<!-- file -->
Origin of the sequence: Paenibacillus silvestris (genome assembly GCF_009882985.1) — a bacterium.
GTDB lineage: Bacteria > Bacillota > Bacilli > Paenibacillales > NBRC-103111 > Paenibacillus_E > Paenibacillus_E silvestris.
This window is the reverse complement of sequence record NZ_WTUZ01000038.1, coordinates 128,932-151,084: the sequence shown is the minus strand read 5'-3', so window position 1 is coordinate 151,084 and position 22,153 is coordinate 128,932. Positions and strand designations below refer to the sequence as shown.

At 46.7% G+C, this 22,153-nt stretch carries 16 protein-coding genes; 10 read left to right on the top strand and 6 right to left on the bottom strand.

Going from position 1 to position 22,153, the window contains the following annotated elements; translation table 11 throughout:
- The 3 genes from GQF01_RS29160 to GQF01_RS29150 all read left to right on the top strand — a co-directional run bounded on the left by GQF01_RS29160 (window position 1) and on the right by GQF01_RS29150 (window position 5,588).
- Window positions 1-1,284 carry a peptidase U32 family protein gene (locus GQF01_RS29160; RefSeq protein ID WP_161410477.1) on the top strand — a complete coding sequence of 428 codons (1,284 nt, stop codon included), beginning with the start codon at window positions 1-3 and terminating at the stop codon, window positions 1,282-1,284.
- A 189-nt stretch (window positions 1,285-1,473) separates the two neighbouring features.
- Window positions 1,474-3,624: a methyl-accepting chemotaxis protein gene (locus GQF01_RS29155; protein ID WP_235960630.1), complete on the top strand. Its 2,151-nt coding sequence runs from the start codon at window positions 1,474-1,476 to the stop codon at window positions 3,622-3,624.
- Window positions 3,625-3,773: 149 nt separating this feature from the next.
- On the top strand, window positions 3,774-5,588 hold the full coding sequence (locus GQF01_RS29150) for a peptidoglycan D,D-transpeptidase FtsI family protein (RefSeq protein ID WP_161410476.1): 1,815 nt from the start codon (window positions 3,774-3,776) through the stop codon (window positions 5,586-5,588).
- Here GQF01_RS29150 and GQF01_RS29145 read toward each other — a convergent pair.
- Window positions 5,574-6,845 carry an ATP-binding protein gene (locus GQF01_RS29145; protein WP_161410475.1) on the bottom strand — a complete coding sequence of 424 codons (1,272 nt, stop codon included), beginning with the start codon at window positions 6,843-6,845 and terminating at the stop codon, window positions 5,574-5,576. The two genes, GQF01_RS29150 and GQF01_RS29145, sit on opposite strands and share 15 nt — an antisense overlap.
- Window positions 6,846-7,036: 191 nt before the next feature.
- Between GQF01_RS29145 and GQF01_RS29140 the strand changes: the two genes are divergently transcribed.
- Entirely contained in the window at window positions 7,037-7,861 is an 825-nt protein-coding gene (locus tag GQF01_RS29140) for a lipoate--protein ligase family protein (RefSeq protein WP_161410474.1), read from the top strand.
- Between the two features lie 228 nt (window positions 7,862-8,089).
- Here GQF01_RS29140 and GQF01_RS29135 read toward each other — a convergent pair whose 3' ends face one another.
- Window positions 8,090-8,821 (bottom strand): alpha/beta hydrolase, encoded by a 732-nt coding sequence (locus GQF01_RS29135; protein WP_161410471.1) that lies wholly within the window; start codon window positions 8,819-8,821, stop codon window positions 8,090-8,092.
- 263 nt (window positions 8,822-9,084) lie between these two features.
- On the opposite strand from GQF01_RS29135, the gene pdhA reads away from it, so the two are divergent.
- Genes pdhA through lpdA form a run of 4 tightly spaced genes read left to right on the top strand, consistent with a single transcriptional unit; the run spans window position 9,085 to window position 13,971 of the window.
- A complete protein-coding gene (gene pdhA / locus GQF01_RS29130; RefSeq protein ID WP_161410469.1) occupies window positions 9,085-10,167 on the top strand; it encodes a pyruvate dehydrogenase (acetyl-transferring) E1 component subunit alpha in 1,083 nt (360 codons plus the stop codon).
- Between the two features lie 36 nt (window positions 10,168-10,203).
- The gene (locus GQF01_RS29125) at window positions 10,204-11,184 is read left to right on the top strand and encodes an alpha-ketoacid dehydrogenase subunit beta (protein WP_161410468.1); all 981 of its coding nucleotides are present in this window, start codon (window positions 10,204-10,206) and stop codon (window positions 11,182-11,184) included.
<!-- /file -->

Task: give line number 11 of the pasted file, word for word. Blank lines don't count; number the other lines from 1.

- On the top strand, window positions 3,774-5,588 hold the full coding sequence (locus GQF01_RS29150) for a peptidoglycan D,D-transpeptidase FtsI family protein (RefSeq protein ID WP_161410476.1): 1,815 nt from the start codon (window positions 3,774-3,776) through the stop codon (window positions 5,586-5,588).